How to Use Varnish to Speed up my Website

How to Use Varnish to Speed up my Website

Because Symfony's cache uses the standard HTTP cache headers, the Symfony Reverse Proxy can easily be replaced with any other reverse proxy. Varnish is a powerful, open-source, HTTP accelerator capable of serving cached content fast and including support for Edge Side Includes.

Make Symfony Trust the Reverse Proxy

Varnish automatically forwards the IP as X-Forwarded-For and leaves the X-Forwarded-Proto header in the request. If you do not configure Varnish as trusted proxy, Symfony will see all requests as coming through insecure HTTP connections from the Varnish host instead of the real client.

Remember to configure framework.trusted_proxies in the Symfony configuration so that Varnish is seen as a trusted proxy and the X-Forwarded headers are used.

Routing and X-FORWARDED Headers

To ensure that the Symfony Router generates URLs correctly with Varnish, an X-Forwarded-Port header must be present for Symfony to use the correct port number.

This port number corresponds to the port your setup is using to receive external connections (80 is the default value for HTTP connections). If the application also accepts HTTPS connections, there could be another proxy (as Varnish does not do HTTPS itself) on the default HTTPS port 443 that handles the SSL termination and forwards the requests as HTTP requests to Varnish with an X-Forwarded-Proto header. In this case, you need to add the following configuration snippet:

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sub vcl_recv {
    if (req.http.X-Forwarded-Proto == "https" ) {
        set req.http.X-Forwarded-Port = "443";
    } else {
        set req.http.X-Forwarded-Port = "80";
    }
}

Cookies and Caching

By default, a sane caching proxy does not cache anything when a request is sent with cookies or a basic authentication header. This is because the content of the page is supposed to depend on the cookie value or authentication header.

If you know for sure that the backend never uses sessions or basic authentication, have Varnish remove the corresponding header from requests to prevent clients from bypassing the cache. In practice, you will need sessions at least for some parts of the site, e.g. when using forms with CSRF Protection. In this situation, make sure to only start a session when actually needed and clear the session when it is no longer needed. Alternatively, you can look into Caching Pages that Contain CSRF Protected Forms.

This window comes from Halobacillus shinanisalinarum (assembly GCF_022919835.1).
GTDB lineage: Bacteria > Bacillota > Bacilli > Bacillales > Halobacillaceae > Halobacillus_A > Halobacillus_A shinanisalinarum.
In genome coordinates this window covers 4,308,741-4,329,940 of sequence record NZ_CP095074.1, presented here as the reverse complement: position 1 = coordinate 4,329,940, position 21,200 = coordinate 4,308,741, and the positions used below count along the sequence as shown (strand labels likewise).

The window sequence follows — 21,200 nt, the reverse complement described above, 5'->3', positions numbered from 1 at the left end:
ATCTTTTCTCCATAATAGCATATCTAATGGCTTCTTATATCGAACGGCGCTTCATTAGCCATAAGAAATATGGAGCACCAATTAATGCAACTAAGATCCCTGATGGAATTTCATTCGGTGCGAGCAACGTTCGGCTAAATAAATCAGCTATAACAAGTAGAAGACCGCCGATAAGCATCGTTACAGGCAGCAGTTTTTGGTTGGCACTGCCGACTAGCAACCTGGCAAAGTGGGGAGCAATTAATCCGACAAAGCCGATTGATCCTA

Cookies created in JavaScript and used only in the frontend, e.g. when using Google Analytics, are nonetheless sent to the server. These cookies are not relevant for the backend and should not affect the caching decision. Configure your Varnish cache to clean the cookies header. You want to keep the session cookie, if there is one, and get rid of all other cookies so that pages are cached if there is no active session. Unless you changed the default configuration of PHP, your session cookie has the name PHPSESSID:

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sub vcl_recv {
    // Remove all cookies except the session ID.
    if (req.http.Cookie) {
        set req.http.Cookie = ";" + req.http.Cookie;
        set req.http.Cookie = regsuball(req.http.Cookie, "; +", ";");
        set req.http.Cookie = regsuball(req.http.Cookie, ";(PHPSESSID)=", "; \1=");
        set req.http.Cookie = regsuball(req.http.Cookie, ";[^ ][^;]*", "");
        set req.http.Cookie = regsuball(req.http.Cookie, "^[; ]+|[; ]+$", "");

        if (req.http.Cookie == "") {
            // If there are no more cookies, remove the header to get page cached.
            remove req.http.Cookie;
        }
    }
}

Tip